Excerpt 50

Memphis

1958

In my parents’ house, nothing was traditional.

For Christmas, sometimes, my father created a tree from small green umbrellas sprouting up like giant cattails from a New Jersey swamp. Other times, Robert sprayed enormous magnolia leaves gold and bound them together like large fans used to cool off a surly pasha.

In those politically incorrect days, there was an institution in Memphis called Home for the Incurables. Nancy briefly belonged to some women’s organization that  visited the patients, all of whom could have appeared in a Flannery O’Connor novel.   I accompanied her there once.

I had never seen so many helpless, hopeless, and deformed people, and I began to cry.

A nurse softly said to my mother, “You really shouldn’t bring a young child to a place like this.”

Nancy did not respond.

When we were inside her Chevrolet station wagon with the batlike fins over the rear lights, she screamed, “Stop it with the crocodile tears! That’s life. Get used to it!”

Excerpt 49

Manhattan

1980

After work, I went to see Atlantic City in the movie theater on Seventh Avenue behind Carnegie Hall. Great acting by Susan Sarandon and Burt Lancaster.

Dinner was unbuttered popcorn and a lukewarm  Sprite. Didn’t have enough money because I bought a few Father’s Day cards during lunch for my father and boyfriends. [My boyfriends/not his!]

The girl behind the counter was so kind. She accepted one bus token and twenty cents for the Sprite.

Excerpt 48

London, England

1972

“I’m leaving right now! No one ever ever slaps me!” I shrieked. “Get away from me, Yanni!”

Hurriedly, I packed.

Yanni apologized and begged me not to leave.

I dragged my two worn-out yellow Samsonite suitcases up the two flights of stairs and out the front door and waited for one of those shiny, spacious, perfect black London taxis to pick me up and drive me back to my familiar run-down hotel in the Paddington section of London.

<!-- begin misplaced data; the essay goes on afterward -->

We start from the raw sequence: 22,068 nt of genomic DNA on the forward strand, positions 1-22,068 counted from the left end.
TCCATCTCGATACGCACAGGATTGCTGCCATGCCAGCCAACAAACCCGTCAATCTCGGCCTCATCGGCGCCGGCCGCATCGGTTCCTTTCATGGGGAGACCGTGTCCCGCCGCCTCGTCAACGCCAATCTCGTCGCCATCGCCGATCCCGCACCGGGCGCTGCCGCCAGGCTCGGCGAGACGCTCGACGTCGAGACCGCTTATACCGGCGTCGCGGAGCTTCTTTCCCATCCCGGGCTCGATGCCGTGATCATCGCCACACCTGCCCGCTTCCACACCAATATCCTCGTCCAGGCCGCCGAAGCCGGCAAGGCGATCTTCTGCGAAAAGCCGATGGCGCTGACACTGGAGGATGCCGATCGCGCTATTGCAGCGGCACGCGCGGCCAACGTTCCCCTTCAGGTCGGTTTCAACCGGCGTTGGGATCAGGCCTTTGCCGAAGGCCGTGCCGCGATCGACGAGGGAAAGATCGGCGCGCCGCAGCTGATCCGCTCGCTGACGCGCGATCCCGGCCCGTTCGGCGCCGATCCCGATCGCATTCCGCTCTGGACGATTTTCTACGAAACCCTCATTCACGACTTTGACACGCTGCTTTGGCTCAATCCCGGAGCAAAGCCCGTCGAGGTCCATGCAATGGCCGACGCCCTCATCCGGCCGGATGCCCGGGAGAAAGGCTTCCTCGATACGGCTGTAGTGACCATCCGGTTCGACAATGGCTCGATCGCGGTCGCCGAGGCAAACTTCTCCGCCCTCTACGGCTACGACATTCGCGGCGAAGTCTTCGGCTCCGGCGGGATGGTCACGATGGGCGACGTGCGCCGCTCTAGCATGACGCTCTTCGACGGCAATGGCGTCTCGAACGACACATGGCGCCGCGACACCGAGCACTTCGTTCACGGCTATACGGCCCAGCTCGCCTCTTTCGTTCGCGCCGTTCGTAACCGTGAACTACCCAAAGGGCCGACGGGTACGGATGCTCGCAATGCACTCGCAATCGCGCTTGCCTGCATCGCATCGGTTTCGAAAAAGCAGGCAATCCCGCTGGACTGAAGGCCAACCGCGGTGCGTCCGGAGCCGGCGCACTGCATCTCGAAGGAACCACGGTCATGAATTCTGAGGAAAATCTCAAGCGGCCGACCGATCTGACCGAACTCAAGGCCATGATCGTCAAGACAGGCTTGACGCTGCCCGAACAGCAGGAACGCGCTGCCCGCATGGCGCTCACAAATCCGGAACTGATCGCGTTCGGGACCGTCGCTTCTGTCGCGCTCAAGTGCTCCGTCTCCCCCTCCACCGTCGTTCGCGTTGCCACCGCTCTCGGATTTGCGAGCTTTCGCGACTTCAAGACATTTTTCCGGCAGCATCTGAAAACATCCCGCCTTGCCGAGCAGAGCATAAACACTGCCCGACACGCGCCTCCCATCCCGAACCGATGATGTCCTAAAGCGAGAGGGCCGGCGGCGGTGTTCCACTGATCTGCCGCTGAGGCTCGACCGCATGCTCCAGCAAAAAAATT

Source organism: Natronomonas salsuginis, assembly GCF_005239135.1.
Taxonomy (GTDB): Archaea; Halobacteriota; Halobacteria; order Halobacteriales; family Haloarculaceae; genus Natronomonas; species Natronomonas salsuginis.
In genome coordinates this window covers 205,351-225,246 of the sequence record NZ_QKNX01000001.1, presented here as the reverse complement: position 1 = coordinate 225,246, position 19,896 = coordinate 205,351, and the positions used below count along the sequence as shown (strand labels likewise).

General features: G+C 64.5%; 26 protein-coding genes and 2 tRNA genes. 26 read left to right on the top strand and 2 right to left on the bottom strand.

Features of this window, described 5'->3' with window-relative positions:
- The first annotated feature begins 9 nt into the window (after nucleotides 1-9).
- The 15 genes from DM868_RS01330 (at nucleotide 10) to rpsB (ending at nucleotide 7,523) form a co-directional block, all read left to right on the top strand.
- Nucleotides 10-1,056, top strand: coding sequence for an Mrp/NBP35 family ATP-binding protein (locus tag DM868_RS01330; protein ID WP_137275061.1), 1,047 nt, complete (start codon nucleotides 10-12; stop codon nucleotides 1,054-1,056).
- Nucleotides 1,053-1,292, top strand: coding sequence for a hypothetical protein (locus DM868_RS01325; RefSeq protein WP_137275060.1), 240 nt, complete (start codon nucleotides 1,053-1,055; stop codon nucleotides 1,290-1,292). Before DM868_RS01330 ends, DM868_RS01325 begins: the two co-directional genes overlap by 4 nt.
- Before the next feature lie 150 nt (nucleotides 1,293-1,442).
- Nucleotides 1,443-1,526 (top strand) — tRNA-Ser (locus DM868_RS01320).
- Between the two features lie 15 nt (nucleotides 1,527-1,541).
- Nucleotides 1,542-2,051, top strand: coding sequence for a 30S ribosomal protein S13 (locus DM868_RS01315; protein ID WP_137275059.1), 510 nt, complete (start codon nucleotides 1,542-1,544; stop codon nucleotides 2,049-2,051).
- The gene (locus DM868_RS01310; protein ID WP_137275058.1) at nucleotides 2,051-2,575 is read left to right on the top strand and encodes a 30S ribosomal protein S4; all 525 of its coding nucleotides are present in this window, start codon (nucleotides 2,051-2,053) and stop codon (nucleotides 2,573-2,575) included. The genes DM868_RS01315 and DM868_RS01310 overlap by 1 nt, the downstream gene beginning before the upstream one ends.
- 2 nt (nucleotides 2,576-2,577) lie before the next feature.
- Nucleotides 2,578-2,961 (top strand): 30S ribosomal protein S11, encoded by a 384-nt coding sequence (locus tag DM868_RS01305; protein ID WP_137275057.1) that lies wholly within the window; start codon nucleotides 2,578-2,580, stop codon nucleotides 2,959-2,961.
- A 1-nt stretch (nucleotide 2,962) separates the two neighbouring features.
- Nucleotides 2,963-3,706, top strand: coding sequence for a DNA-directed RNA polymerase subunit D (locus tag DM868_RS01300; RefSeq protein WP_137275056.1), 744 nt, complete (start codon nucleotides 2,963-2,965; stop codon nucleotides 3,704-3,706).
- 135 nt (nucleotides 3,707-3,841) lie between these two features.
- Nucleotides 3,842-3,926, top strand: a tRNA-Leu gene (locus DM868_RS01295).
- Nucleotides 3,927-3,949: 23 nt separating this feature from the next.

The following morning I looked at the fifth century-B.C. Elgin Marbles in the British Museum.

Yanni was so blindly patriotic; amazingly, he had been able to deliver lengthy disquisitions in broken English about Greek history and how those marble panels belonged in Athens: The glorious Greeks and all the infidels.

It rained all that day. London seemed almost empty; the streets were deserted; most of London must have gone away on summer vacation. Everything—buildings, sidewalks, sky, trees, and a few lost souls—all looked ashen gray.

I had never been so lonely in my whole life.

When I got hungry, I entered a small Indian restaurant and sat at a corner table. All of the customers were Indian, and all of them stared at me with large, dark eyes as I ate my spicy lamb and creamy yogurt. It must have been the first time that they saw a young woman eating alone in a restaurant.

I was a Martian on a foreign planet.

The following morning, I telephoned Yanni. “Can I come back?” I asked quietly.

“Yes, of course. That’s wonderful news!” he responded.

When I arrived at the bedsitter, there were piles of dirty dishes in the kitchen sink and laying on the small dining table was a signed black-and-white photograph of a glamorous blonde woman holding a microphone.

He really had missed me!

The night before he had picked up a nightclub singer and brought her back to “our” apartment for cold ouzo and hot sex.

Excerpt 47

April 4, 2020

Manhattan

The World has slowed down.

Fear trips over the cracked sidewalk curb.

Tense faces shaded with ill-fitting masks irritate tender ears unaccustomed to elastic and string.

The warm Spring sun mocks us in our blue latex gloves.

Everyone is guilty.

Which movie had Charleston Heston visit the leper colony? All Biblical: Sparticus? Ben-Hur? Ten Commandments?

Government officials issue our new commandments. Police cars are welcome.

All control is an illusion.

Excerpt 46

Years later, she and my father boycotted my wedding and sent a neatly typed note on engraved eggshell stationery: “Mr. and Mrs. Robert R. Smith, Jr., will not attend.”

I waited for an explanation for their absence. I waited for decades, but it never came.

My mother and I were master/slave; Hitler/Jew; shark/bloody leg; Mr. Murdstone/David Copperfield; Johan/Henrik in Ingmar Bergman’s Saraband. 

Whenever someone asked about my “Mom,” my gut reaction would have been to answer, Mom? I don’t know anyone like that. Nancy, my biological mother,  the popinjay, the vituperative termagant, was certainly no Stella Dallas.

To my mother, every aspect of life was categorized as a bargain or overpriced.

That included me: poor Return On Investment.

I had no siblings. To visit her after I left home for college, a formal invitation was required. Christmas was the only time that I was permitted to return to my parents’ house.